Jul 09

I was listening to my local news station when a segment came on, a 5 minute bit of money advice with a local author and financial planner, Jonathan Pond.

I like his conservative approach. What’s unfortunate is that a quick few minutes to discuss any financial topic is going to miss some important details. In this case, the host asked what one should do with their 401(k) when they leave a job. Jon’s answer was to not leave it languish in the old account, to move it to an IRA. I hope listeners took that advice as “don’t forget about the 401(k), get more information.” I often say that it’s called personal finance  for a reason. Not all situations are identical. Let’s review 3 situations where leaving the account where it is would be best:

  • You were 55 or older when you left the company. Did you know that if you retire at 55, and try to take an IRA withdrawal before age 59-1/2, you’ll pay a 10% penalty? Yes there are some workarounds, a Sec (72t) withdrawal for instance. The simplest thing, however is to leave the funds in your 401(k) where you can withdraw with a 20% tax withholding, but no penalty, if you separated at 55 or older.
  • Your old 401(k) had great investing options. It’s possible. My old company 401(k) uses a Vanguard S&P fund that has a .02% annual expense. This is a $200 fee for every $million invested. The typical 401(k) expense is 1% or .02% per week.
  • Last, you’ve been doing well, well enough that you can’t make a pre-tax IRA deposit. Still, each year, you can do the back door Roth. Deposit to the IRA and immediately convert to Roth. Easy, right? Yes, but if you transfer your 401(k) to an IRA, and then try this maneuver, you’ll be in for a headache and tax bill. Conversions to Roth are prorated, all your IRA money is considered. So if you had $95K in your IRA and then deposit $5K to convert, 95% of the conversion will be taxable. Keeping the funds inside the 401(k) is the way to keep these funds segregated.

Are you making this decision right now? What factors have been part of your thought process? Have friends or family been giving you advice to go one way or the other?

written by Joe \\ tags: ,

Apr 16

I’d always thought, and advised others, that to retire, one should have their mortgage paid in full. And that was always my own plan. But, anyone who knows finance knows that you can’t plan on an exact stock market return, you can’t plan on your own health being excellent, nor your marriage outlasting your mortgage. In our case, these things actually all are going pretty well, thank-you. What changed was our income which I posted about a few months back. While we were working, we saved, over 20% per year on average. We topped off the 401(k)s and IRAs, and put aside money for our daughter’s college tuition. In hindsight, we could have saved a bit less, and aggressively paid off the mortgage, and I know there are people who are in the Dave Ramsey “debt is evil” camp who will agree, but I have no regrets. I’m a numbers guy and as rates fell, I was a serial refinancer. We entered our retirement phase with a fresh 15 year 3.5% mortgage.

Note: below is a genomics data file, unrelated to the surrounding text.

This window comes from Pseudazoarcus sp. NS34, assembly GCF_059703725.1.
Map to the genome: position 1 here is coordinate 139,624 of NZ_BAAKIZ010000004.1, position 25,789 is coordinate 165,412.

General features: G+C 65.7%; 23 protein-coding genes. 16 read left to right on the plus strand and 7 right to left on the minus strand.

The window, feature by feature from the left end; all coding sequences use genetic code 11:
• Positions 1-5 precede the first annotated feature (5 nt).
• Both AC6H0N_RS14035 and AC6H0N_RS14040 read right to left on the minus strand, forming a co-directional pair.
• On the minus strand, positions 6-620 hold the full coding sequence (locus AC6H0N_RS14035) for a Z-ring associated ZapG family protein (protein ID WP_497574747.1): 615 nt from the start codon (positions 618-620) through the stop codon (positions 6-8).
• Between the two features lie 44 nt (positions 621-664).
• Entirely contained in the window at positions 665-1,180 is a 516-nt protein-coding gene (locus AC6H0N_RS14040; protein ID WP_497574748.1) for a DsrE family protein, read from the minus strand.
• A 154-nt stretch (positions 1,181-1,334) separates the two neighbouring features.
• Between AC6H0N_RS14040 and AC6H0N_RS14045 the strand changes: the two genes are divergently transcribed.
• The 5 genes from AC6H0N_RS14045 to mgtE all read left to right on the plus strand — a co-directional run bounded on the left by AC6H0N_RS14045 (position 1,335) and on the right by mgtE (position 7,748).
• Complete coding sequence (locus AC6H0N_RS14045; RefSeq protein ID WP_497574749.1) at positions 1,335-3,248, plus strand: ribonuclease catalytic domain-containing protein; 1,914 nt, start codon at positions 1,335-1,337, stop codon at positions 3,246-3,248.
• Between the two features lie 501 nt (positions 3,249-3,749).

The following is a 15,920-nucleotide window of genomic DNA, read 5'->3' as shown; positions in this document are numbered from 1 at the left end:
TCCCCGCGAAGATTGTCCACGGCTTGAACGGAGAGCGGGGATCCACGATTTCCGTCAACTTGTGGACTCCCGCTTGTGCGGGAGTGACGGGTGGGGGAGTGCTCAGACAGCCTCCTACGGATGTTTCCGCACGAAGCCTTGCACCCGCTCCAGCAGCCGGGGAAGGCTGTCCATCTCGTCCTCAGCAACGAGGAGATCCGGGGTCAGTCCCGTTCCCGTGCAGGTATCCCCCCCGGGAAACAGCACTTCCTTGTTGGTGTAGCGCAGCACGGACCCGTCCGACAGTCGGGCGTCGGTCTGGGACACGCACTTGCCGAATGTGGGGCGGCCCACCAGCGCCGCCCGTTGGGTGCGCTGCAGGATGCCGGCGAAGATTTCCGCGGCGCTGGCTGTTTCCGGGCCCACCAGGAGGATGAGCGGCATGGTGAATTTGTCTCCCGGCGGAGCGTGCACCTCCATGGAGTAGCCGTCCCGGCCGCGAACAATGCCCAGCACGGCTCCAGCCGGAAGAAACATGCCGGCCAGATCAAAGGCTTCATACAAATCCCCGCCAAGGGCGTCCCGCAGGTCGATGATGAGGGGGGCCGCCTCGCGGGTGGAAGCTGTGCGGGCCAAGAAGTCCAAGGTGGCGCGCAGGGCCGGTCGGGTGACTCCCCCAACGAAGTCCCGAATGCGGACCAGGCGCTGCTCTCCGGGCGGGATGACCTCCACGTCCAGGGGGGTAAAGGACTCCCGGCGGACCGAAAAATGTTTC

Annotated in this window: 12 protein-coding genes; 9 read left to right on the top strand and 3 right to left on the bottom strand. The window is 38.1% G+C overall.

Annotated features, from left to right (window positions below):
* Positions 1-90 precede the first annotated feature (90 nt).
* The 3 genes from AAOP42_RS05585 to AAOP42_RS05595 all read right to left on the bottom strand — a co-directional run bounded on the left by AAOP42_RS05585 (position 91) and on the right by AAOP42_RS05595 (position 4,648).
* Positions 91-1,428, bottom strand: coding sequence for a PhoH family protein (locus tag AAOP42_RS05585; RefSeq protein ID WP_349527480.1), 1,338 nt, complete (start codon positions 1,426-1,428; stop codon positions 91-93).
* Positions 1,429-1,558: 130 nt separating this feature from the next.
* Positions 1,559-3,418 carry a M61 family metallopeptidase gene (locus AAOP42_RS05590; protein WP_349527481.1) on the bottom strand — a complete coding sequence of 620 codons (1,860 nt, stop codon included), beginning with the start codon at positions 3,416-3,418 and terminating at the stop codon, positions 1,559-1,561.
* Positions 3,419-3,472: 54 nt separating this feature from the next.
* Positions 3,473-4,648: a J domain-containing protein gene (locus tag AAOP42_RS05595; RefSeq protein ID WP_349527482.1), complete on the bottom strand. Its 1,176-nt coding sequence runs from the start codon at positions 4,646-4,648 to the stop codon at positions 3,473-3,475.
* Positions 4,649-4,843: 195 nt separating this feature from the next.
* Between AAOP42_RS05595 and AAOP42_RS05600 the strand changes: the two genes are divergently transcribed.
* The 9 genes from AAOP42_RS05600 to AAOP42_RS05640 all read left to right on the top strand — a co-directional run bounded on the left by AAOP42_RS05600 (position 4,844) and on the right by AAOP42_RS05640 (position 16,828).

When we lost our jobs, the balance was $265K, and I did the math to see what it would have taken to have no loan on that day. Our average interest rate was 6.0% over the prior 15 years. An extra $935 per month for that time and we’d have no loan. Keep in mind, the market was interesting during that 15 year stretch from 1998-2012. A 3 year slo-mo crash with a cumulative 38% market loss. A 2008 loss of 37%. The compound growth during this stretch was 4.4%. But didn’t I just say my average loan rate was 6%? Yes. The difference was going into our retirement accounts. Not the matched portion, although that would certain tip the numbers in my favor. Just the regular pretax savings. And even with that disparity between my mortgage rate and the low market return, the 401(k) had $349K extra vs our $265K mortgage. What’s interesting to note here is that the money went into our retirement account at a marginal 28% tax bracket most years. But now, the withdrawals are at 15%. At a current rate of 3.5%, the mortgage payment is $1966, and if you do the math, it takes $2313 from the 401(k) to make this payment.

Two years have since passed, and the market in 2013 and 14 was very rewarding. A gain of over 50%. We ended 2014 with the mortgage at $233K and the calculated 401(k) extra funds at $453K. The interest deduction wasn’t part of my math, although it helps my numbers a bit. Instead of the whole payment being subject to the 15%, the first $8,000 is interest and, with some good planning, keeps us from hitting the 25% bracket.. No one should keep a mortgage “for the deduction” of course, paying a dollar to save 25 cents makes no sense. From where I sit, it simply means my 3.5% mortgage is actually 2.6%.

The fact that we hit our number while taking the mortgage payment into account, and not counting on social security which is still quite a few years away, is what lets me really sleep at night. Right now, I can’t say whether the mortgage will be paid off before we decide to move. Either way is fine by me. Paid off, our number drops, freeing up our savings for other endeavors.  A move would drop our cost of living, as we’re currently in one of the higher expense parts of the country.